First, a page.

Thursday, September 19, 2019

Earth II: You Have No Honor (Virus/Earth II #3), by Ray Jay Perreault (author), Raymond Perreault (narrator)

Raymond J. Perreault, September 2019

This is just a lot of fun.

Be aware it's the third book of a trilogy, but I didn't find that to be a problem. There's enough information salted in on the backstory that I picked it up pretty quickly and understood enough of what the characters were responding to.

A massive pandemic has wiped out a large part of the human population of the planet, and now alien ships are in orbit and sending smaller ships down with robot crews. They seem to be ignoring the humans, and indifferent to life forms that aren't attacking them. Machinery is something else, though--so aircraft and naval ships, for instance, are treated as threats. The surviving human population, in the government and military around the world, are trying to mount a defense against the aliens.

Meanwhile, the US has, or had, two supercomputers, Julius and SIMPOC, which were released by the deaths of their creators, and have made themselves mobile. SIMPOC is programmed to help humans. Julius, on the other hand, seems to have been programmed for maximum paranoia. Julius is determined to wipe out the biggest threats to its existence, which is to say, SIMPOC and the remaining humans.

Then there's the question of the aliens, and their agenda. They, or their robots, seem to be focused on Earth's resources, but to what end? Once the robots have achieved control, will colonists be coming? Or will reinforcements arrive if the robots take longer than expected to achieve control?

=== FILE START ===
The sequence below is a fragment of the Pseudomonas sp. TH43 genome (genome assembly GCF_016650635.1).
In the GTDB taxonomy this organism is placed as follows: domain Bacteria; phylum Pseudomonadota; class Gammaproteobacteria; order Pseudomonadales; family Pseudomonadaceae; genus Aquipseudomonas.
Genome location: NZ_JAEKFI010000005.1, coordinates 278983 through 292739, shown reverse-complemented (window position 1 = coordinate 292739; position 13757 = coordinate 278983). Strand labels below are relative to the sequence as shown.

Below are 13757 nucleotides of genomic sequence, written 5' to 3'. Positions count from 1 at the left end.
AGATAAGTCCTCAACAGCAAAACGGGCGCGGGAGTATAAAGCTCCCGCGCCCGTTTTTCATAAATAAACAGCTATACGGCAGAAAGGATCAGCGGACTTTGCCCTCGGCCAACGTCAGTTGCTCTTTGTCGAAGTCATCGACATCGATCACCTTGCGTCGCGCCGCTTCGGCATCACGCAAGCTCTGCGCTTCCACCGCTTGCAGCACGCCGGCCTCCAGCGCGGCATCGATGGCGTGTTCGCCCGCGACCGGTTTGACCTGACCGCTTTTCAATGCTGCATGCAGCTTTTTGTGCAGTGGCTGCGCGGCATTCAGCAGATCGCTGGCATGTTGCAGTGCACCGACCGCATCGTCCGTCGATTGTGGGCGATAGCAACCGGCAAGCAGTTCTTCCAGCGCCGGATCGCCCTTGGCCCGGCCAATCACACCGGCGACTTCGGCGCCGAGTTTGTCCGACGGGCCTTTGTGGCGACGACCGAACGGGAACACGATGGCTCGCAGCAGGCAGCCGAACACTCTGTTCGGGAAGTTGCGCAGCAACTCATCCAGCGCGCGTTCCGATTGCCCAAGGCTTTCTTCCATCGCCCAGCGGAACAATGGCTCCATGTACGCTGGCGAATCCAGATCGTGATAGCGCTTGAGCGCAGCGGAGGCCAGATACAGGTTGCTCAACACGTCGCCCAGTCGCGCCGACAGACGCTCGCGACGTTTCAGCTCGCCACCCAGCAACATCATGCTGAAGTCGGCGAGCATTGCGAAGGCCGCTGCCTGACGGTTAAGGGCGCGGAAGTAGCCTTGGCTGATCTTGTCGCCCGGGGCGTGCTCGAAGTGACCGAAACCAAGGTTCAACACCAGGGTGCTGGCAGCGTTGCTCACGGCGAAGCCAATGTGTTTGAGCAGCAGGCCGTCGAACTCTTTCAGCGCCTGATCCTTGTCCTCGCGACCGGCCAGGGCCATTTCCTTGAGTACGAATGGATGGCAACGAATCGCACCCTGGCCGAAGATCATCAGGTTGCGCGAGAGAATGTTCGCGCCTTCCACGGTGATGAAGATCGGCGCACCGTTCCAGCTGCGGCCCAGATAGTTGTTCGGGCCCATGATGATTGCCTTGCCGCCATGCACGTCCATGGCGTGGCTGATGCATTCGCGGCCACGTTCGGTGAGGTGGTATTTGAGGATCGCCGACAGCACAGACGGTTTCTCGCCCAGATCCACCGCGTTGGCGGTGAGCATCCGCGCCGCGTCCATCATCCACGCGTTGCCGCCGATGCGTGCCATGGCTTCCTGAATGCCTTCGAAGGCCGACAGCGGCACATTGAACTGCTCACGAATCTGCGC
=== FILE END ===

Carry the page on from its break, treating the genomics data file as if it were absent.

We're following several groups as they try to respond to the crisis. At the Space Consortium, Joan and Tom Herl, respectively head of the Mars colonization project and chief engineer, and SIMPOC, along with the rest of the team, need to figure out how to best support the team on Mars, give them the best chance of getting home--and then how they're going to help resist the invasion. The scientists and engineers on Mars have made some useful discoveries, though, and may be in less of a crisis, at least least of an immediate crisis, than those back on Earth.

The President, the Chairman of the Joint Chiefs of Staff, and others at Norfolk (where what's left of the government has relocated after unfortunate events in DC), are trying to organize a military defense--and face the uncomfortable choice of whether to make an alliance with the Russian forces. We also see the different US Navy fleets confronting the alien forces and figuring out by trial and error what works and what doesn't. One interesting bit is the Lieutenant j.g. Darlene Drummond, senior surviving officer on an aircraft carrier after the virus hit, who has managed to get the ship with its less than skeleton crew back to Norfolk. Once there, she happily awaits the assignment of a new captain, only to find out that, in the current crisis conditions, she is the new captain. They don't have extra personnel hanging around, and she proved herself able to handle the ship in a crisis.

In the Pacific, a fleet is making its way to Hawaii after the virus, when they learn they're now confronting an alien invasion, and the base in Hawaii is of course also understaffed due to the virus.

And of course, there's the paranoid supercomputer, Julius, who views the aliens more as a potential opportunity than a common threat it ought to be working with the others to defeat. This doesn't, though, mean that the aliens ought to trust it.

There's a lot of good characters here, whom I enjoyed getting to know. Perreault also manages to keep all these different subplots moving and making sense, as the story build toward its climax.

This is, as I said, a lot of fun, and very exciting. Perreault also does a very good job reading his own work, which is not something you can count on. Voice acting is a very different profession than writing, and not everyone develops both skills well.


I received a free copy of this audiobook from the author, and am reviewing it voluntarily.

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